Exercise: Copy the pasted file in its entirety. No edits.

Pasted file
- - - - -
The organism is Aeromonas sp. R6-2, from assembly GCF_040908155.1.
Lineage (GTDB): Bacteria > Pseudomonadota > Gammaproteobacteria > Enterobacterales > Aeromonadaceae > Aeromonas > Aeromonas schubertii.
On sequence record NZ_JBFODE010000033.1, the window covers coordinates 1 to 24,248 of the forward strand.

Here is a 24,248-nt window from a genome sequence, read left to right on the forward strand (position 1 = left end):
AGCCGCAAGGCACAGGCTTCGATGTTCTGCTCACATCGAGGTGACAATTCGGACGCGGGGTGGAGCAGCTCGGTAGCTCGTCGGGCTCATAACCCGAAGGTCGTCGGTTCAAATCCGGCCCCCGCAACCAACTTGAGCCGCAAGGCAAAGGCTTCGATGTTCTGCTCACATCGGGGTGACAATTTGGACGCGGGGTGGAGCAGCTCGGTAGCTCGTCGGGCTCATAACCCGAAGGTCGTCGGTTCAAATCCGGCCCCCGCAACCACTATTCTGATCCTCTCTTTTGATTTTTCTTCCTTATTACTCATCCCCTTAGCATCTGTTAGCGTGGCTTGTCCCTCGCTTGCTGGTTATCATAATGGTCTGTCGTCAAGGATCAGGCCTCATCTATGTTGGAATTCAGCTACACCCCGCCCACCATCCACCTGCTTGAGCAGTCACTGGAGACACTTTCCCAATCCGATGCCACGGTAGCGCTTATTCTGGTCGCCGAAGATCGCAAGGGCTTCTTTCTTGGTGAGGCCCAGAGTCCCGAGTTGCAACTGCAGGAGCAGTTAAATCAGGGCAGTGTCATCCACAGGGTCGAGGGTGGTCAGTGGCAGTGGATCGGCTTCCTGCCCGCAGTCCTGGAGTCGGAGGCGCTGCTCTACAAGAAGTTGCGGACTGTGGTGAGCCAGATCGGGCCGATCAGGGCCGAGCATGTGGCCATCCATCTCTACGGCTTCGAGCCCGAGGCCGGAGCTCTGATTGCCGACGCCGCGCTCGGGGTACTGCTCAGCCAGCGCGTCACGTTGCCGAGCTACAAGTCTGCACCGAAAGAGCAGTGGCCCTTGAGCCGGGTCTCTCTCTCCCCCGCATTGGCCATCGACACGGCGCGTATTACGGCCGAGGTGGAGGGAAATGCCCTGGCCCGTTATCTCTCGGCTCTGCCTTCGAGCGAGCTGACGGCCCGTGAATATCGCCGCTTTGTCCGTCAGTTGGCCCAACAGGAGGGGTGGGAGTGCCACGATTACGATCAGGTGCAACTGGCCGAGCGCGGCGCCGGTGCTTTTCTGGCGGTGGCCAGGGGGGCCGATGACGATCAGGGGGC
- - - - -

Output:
The organism is Aeromonas sp. R6-2, from assembly GCF_040908155.1.
Lineage (GTDB): Bacteria > Pseudomonadota > Gammaproteobacteria > Enterobacterales > Aeromonadaceae > Aeromonas > Aeromonas schubertii.
On sequence record NZ_JBFODE010000033.1, the window covers coordinates 1 to 24,248 of the forward strand.

Here is a 24,248-nt window from a genome sequence, read left to right on the forward strand (position 1 = left end):
AGCCGCAAGGCACAGGCTTCGATGTTCTGCTCACATCGAGGTGACAATTCGGACGCGGGGTGGAGCAGCTCGGTAGCTCGTCGGGCTCATAACCCGAAGGTCGTCGGTTCAAATCCGGCCCCCGCAACCAACTTGAGCCGCAAGGCAAAGGCTTCGATGTTCTGCTCACATCGGGGTGACAATTTGGACGCGGGGTGGAGCAGCTCGGTAGCTCGTCGGGCTCATAACCCGAAGGTCGTCGGTTCAAATCCGGCCCCCGCAACCACTATTCTGATCCTCTCTTTTGATTTTTCTTCCTTATTACTCATCCCCTTAGCATCTGTTAGCGTGGCTTGTCCCTCGCTTGCTGGTTATCATAATGGTCTGTCGTCAAGGATCAGGCCTCATCTATGTTGGAATTCAGCTACACCCCGCCCACCATCCACCTGCTTGAGCAGTCACTGGAGACACTTTCCCAATCCGATGCCACGGTAGCGCTTATTCTGGTCGCCGAAGATCGCAAGGGCTTCTTTCTTGGTGAGGCCCAGAGTCCCGAGTTGCAACTGCAGGAGCAGTTAAATCAGGGCAGTGTCATCCACAGGGTCGAGGGTGGTCAGTGGCAGTGGATCGGCTTCCTGCCCGCAGTCCTGGAGTCGGAGGCGCTGCTCTACAAGAAGTTGCGGACTGTGGTGAGCCAGATCGGGCCGATCAGGGCCGAGCATGTGGCCATCCATCTCTACGGCTTCGAGCCCGAGGCCGGAGCTCTGATTGCCGACGCCGCGCTCGGGGTACTGCTCAGCCAGCGCGTCACGTTGCCGAGCTACAAGTCTGCACCGAAAGAGCAGTGGCCCTTGAGCCGGGTCTCTCTCTCCCCCGCATTGGCCATCGACACGGCGCGTATTACGGCCGAGGTGGAGGGAAATGCCCTGGCCCGTTATCTCTCGGCTCTGCCTTCGAGCGAGCTGACGGCCCGTGAATATCGCCGCTTTGTCCGTCAGTTGGCCCAACAGGAGGGGTGGGAGTGCCACGATTACGATCAGGTGCAACTGGCCGAGCGCGGCGCCGGTGCTTTTCTGGCGGTGGCCAGGGGGGCCGATGACGATCAGGGGGC